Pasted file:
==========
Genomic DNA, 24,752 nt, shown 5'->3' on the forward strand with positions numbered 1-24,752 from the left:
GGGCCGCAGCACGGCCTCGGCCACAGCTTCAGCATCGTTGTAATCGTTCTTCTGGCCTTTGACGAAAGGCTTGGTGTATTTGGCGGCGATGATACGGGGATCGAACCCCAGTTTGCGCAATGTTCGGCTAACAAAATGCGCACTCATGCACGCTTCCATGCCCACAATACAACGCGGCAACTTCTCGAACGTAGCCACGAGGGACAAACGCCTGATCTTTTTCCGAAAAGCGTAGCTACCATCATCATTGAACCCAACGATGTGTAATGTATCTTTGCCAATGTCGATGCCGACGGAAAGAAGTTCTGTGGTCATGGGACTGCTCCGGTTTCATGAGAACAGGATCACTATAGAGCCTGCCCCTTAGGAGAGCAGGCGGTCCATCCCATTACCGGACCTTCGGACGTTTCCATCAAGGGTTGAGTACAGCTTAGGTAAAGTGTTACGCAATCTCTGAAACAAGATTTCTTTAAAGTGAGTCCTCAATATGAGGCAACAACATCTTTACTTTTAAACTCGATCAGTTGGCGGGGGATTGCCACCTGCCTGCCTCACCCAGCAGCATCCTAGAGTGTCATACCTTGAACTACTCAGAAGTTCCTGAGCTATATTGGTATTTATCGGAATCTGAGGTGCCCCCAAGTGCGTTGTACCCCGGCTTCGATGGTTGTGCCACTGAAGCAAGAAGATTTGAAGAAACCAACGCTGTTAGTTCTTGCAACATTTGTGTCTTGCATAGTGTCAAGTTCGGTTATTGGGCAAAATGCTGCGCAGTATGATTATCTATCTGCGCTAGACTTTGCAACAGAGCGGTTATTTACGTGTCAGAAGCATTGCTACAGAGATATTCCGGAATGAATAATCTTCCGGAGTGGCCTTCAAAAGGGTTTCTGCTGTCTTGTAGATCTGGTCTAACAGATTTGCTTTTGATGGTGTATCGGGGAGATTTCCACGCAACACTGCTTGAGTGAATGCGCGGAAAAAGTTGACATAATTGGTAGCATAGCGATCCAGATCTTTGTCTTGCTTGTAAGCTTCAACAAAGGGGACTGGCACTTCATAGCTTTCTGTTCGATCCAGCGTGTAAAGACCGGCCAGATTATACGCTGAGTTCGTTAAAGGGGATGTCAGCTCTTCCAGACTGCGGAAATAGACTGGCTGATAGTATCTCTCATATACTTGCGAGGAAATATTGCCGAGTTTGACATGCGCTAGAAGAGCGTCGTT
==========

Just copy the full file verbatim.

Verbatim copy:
Genomic DNA, 24,752 nt, shown 5'->3' on the forward strand with positions numbered 1-24,752 from the left:
GGGCCGCAGCACGGCCTCGGCCACAGCTTCAGCATCGTTGTAATCGTTCTTCTGGCCTTTGACGAAAGGCTTGGTGTATTTGGCGGCGATGATACGGGGATCGAACCCCAGTTTGCGCAATGTTCGGCTAACAAAATGCGCACTCATGCACGCTTCCATGCCCACAATACAACGCGGCAACTTCTCGAACGTAGCCACGAGGGACAAACGCCTGATCTTTTTCCGAAAAGCGTAGCTACCATCATCATTGAACCCAACGATGTGTAATGTATCTTTGCCAATGTCGATGCCGACGGAAAGAAGTTCTGTGGTCATGGGACTGCTCCGGTTTCATGAGAACAGGATCACTATAGAGCCTGCCCCTTAGGAGAGCAGGCGGTCCATCCCATTACCGGACCTTCGGACGTTTCCATCAAGGGTTGAGTACAGCTTAGGTAAAGTGTTACGCAATCTCTGAAACAAGATTTCTTTAAAGTGAGTCCTCAATATGAGGCAACAACATCTTTACTTTTAAACTCGATCAGTTGGCGGGGGATTGCCACCTGCCTGCCTCACCCAGCAGCATCCTAGAGTGTCATACCTTGAACTACTCAGAAGTTCCTGAGCTATATTGGTATTTATCGGAATCTGAGGTGCCCCCAAGTGCGTTGTACCCCGGCTTCGATGGTTGTGCCACTGAAGCAAGAAGATTTGAAGAAACCAACGCTGTTAGTTCTTGCAACATTTGTGTCTTGCATAGTGTCAAGTTCGGTTATTGGGCAAAATGCTGCGCAGTATGATTATCTATCTGCGCTAGACTTTGCAACAGAGCGGTTATTTACGTGTCAGAAGCATTGCTACAGAGATATTCCGGAATGAATAATCTTCCGGAGTGGCCTTCAAAAGGGTTTCTGCTGTCTTGTAGATCTGGTCTAACAGATTTGCTTTTGATGGTGTATCGGGGAGATTTCCACGCAACACTGCTTGAGTGAATGCGCGGAAAAAGTTGACATAATTGGTAGCATAGCGATCCAGATCTTTGTCTTGCTTGTAAGCTTCAACAAAGGGGACTGGCACTTCATAGCTTTCTGTTCGATCCAGCGTGTAAAGACCGGCCAGATTATACGCTGAGTTCGTTAAAGGGGATGTCAGCTCTTCCAGACTGCGGAAATAGACTGGCTGATAGTATCTCTCATATACTTGCGAGGAAATATTGCCGAGTTTGACATGCGCTAGAAGAGCGTCGTT